Farmland demolition to take all winter
Published 12:00 am Thursday, November 7, 2002
Over the past two weeks, workers from Veit Construction have been dismantling and taking materials from the old Farmland buildings and site.
The demolition is being paid for by the city with $3 million in Farmland’s insurance money as part of a deal the cooperative made with the city. The total cost of the demolition is estimated to be $2.4 million, but it could change based on weather conditions.
Don Ruotsinoja, the project manager of the demolition of Farmland, said the demolition process is estimated to take seven months. Ruotsinoja said the first stage, which workers are going through now, is removal of asbestos, potential environmental hazards and other special waste.
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&uot;This stage should be ongoing through November into December,&uot; he said. &uot;It is a significant part of the job.&uot;
As well as taking care of the potential dangers inside of the building, the company will also be working on erosion control in order to guarantee that the infrastructure of the city is unharmed. They will be capping all wells on the site and putting in sediment filter fabric over all manholes on the site.
The second step, according to Ruotsinoja, will come after the site’s environmental cleanup satisfies state and federal code. The company needs to get clearance to move forward from that step.
After this, materials on the inside of the building will be segregated for recycling. Workers will remove all steel products, brick materials and all combustible materials and recycle them.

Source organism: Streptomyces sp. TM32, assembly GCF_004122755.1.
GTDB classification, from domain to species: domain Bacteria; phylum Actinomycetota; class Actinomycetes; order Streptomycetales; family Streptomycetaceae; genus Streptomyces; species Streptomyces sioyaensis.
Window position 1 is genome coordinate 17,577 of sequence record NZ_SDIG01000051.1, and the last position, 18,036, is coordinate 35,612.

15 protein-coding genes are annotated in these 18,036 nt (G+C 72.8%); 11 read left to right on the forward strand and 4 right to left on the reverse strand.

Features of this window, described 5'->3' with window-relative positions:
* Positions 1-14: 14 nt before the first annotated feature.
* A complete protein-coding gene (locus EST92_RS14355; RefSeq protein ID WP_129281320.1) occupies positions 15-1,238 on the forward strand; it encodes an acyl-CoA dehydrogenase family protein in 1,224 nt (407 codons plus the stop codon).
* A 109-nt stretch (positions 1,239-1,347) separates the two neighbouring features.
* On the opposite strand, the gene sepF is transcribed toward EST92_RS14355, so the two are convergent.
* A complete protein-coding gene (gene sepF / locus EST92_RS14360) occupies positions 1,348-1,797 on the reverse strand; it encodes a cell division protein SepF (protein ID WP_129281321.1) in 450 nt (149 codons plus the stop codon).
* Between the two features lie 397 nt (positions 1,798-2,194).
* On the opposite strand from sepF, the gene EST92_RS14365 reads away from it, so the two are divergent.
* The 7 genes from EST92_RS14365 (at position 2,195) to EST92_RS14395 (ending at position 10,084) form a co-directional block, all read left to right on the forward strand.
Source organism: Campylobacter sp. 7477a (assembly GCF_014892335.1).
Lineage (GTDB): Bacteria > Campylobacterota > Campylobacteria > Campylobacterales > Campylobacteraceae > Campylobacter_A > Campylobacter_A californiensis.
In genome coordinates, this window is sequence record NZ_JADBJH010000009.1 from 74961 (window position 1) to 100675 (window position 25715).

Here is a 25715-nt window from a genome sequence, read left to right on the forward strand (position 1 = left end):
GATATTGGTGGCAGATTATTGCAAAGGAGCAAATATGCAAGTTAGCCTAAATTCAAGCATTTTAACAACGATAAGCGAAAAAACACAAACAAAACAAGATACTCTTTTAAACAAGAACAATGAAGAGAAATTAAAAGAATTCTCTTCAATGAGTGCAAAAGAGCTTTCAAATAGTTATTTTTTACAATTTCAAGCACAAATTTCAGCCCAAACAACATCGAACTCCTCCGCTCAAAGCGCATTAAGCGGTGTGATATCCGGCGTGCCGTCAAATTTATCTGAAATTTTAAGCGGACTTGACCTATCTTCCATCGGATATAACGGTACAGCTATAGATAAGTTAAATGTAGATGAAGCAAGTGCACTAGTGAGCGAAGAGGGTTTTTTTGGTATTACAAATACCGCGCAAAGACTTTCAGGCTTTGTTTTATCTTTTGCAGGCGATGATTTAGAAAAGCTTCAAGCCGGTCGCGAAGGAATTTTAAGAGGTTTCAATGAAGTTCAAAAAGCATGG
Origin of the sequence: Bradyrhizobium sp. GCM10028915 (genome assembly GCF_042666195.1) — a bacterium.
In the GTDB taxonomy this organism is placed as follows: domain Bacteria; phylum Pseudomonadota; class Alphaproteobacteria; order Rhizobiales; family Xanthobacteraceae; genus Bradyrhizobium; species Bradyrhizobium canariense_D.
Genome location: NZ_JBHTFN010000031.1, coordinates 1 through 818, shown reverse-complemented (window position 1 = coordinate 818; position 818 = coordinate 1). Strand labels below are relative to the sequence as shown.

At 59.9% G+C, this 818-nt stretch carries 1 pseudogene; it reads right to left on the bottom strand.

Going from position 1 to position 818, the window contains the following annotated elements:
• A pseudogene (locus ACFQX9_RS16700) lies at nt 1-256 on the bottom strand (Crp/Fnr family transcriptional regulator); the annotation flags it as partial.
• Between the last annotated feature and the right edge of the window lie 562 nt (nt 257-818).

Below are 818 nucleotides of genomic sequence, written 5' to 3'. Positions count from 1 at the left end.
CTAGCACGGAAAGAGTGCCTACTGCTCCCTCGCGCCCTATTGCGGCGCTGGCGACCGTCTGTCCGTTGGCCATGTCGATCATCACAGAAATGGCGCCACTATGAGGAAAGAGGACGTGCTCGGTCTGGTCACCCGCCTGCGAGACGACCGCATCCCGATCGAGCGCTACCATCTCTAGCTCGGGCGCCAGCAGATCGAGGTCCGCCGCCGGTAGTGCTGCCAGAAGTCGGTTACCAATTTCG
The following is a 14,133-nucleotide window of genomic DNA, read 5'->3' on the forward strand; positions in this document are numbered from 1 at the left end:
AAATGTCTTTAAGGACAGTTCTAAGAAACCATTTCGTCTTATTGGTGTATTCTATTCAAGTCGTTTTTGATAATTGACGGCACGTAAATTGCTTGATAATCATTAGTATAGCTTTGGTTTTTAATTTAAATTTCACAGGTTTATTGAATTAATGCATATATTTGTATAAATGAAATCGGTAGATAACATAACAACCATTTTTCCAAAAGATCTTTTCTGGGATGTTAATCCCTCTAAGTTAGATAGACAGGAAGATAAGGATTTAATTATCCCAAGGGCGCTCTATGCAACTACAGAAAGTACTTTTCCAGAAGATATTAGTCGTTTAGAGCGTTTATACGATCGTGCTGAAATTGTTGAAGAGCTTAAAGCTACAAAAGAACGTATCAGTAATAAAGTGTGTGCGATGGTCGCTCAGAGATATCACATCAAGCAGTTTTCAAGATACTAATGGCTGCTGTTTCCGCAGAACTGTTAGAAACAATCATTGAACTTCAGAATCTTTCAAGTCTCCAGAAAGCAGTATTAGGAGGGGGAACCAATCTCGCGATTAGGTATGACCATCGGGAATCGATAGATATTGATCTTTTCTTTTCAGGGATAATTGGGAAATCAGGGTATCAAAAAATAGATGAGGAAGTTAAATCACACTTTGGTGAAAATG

The brick and concrete will be crushed into fill, which will be used by the city in future construction endeavors.
&uot;All of the site’s concrete, including foundations will be removed,&uot; Ruotsinoja said. This will be the most dramatic part of the process and should last through the first few months of 2003.
Veit will be using heavy machinery during this time to take down the buildings and crush the concrete on site.
&uot;Demolition will go through the spring but weather does have an impact on progress,&uot; Ruotsinoja said. He said snow does not have a large effect, but freezing temperatures can slow down the environmental work.
He guesses the project will not be fully done until May.
&uot;The goal is to undershoot that, though,&uot; he said. &uot;After that the site will be ready for redevelopment.&uot;
The city will take ownership of the land after demolition is complete.